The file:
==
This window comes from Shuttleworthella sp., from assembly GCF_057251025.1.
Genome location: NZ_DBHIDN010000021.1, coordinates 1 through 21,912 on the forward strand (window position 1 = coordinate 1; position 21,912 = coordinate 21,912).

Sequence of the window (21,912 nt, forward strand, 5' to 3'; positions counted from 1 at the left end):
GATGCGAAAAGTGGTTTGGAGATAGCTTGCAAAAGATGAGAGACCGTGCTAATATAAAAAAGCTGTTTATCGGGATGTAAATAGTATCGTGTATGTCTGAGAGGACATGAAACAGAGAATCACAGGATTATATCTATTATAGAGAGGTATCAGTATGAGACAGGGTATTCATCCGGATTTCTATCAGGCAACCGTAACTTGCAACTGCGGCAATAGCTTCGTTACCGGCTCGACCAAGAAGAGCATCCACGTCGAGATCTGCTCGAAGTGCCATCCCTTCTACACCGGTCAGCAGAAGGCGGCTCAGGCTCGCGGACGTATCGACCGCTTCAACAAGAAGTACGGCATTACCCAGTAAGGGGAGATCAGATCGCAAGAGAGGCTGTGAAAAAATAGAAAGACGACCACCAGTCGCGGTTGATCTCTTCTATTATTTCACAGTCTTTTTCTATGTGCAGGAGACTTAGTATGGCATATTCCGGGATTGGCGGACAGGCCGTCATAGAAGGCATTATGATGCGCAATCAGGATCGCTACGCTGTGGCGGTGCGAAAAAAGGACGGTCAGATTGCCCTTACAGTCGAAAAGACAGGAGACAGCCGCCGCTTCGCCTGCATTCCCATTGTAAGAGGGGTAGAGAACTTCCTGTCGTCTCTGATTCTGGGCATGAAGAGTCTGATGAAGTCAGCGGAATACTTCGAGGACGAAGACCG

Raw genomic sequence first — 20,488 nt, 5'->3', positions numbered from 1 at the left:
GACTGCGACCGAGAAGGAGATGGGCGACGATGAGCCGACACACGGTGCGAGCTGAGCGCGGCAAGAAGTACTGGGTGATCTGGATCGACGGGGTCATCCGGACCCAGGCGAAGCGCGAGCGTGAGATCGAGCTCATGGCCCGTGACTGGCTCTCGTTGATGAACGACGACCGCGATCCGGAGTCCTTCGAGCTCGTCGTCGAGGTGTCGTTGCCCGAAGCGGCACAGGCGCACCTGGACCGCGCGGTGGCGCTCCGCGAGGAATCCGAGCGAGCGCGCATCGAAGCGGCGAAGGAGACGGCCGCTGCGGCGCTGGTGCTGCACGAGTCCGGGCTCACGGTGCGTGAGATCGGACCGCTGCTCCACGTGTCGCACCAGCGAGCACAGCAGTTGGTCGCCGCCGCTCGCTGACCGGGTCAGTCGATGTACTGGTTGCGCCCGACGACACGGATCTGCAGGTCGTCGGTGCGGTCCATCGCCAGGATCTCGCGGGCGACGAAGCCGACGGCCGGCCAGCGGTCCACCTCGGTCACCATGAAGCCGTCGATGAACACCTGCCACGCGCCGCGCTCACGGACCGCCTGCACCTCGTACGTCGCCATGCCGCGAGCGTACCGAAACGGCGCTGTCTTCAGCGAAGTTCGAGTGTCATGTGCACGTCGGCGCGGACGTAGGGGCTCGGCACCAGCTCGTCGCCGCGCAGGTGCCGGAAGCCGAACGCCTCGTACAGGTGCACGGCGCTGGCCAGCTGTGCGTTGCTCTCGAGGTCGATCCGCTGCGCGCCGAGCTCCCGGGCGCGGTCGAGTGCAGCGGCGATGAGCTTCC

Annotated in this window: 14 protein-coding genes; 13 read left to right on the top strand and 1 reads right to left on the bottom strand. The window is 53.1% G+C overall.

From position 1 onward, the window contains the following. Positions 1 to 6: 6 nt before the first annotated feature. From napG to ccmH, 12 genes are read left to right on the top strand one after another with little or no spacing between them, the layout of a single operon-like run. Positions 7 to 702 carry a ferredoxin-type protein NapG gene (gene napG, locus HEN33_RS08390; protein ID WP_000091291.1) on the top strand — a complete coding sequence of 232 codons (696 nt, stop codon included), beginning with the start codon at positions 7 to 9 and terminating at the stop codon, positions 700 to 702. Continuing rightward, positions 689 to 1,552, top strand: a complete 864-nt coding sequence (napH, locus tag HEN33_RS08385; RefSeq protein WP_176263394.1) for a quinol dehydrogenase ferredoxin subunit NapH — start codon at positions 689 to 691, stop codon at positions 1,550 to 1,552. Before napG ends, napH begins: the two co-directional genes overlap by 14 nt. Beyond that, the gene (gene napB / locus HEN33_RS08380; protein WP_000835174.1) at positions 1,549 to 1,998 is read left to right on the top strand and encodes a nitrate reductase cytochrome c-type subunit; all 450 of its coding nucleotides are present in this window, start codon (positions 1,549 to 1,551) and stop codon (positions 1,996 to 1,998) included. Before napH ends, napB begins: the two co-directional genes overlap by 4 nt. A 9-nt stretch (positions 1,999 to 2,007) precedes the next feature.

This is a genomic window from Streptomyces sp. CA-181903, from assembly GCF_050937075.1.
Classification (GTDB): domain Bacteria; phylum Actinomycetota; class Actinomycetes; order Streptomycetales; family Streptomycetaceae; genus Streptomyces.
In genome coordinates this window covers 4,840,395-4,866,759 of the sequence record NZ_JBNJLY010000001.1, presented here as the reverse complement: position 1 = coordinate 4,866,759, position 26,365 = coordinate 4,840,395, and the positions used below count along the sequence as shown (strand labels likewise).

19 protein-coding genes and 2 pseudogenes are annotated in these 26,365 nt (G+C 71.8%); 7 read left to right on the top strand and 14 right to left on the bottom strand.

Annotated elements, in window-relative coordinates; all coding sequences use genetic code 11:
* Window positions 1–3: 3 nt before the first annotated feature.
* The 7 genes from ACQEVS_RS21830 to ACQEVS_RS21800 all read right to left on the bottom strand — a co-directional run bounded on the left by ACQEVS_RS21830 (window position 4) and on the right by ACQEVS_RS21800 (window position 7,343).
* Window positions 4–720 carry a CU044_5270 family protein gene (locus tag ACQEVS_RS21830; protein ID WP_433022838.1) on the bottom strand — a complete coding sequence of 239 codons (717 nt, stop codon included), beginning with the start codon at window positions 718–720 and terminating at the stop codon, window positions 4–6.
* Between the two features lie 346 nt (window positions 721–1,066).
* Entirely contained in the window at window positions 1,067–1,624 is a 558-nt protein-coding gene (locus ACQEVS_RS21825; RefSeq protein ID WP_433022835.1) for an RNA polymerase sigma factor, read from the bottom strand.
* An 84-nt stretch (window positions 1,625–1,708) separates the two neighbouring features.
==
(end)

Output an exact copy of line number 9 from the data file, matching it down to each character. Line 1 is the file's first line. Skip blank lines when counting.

This is a genomic window from Streptomyces sp. CA-181903, from assembly GCF_050937075.1.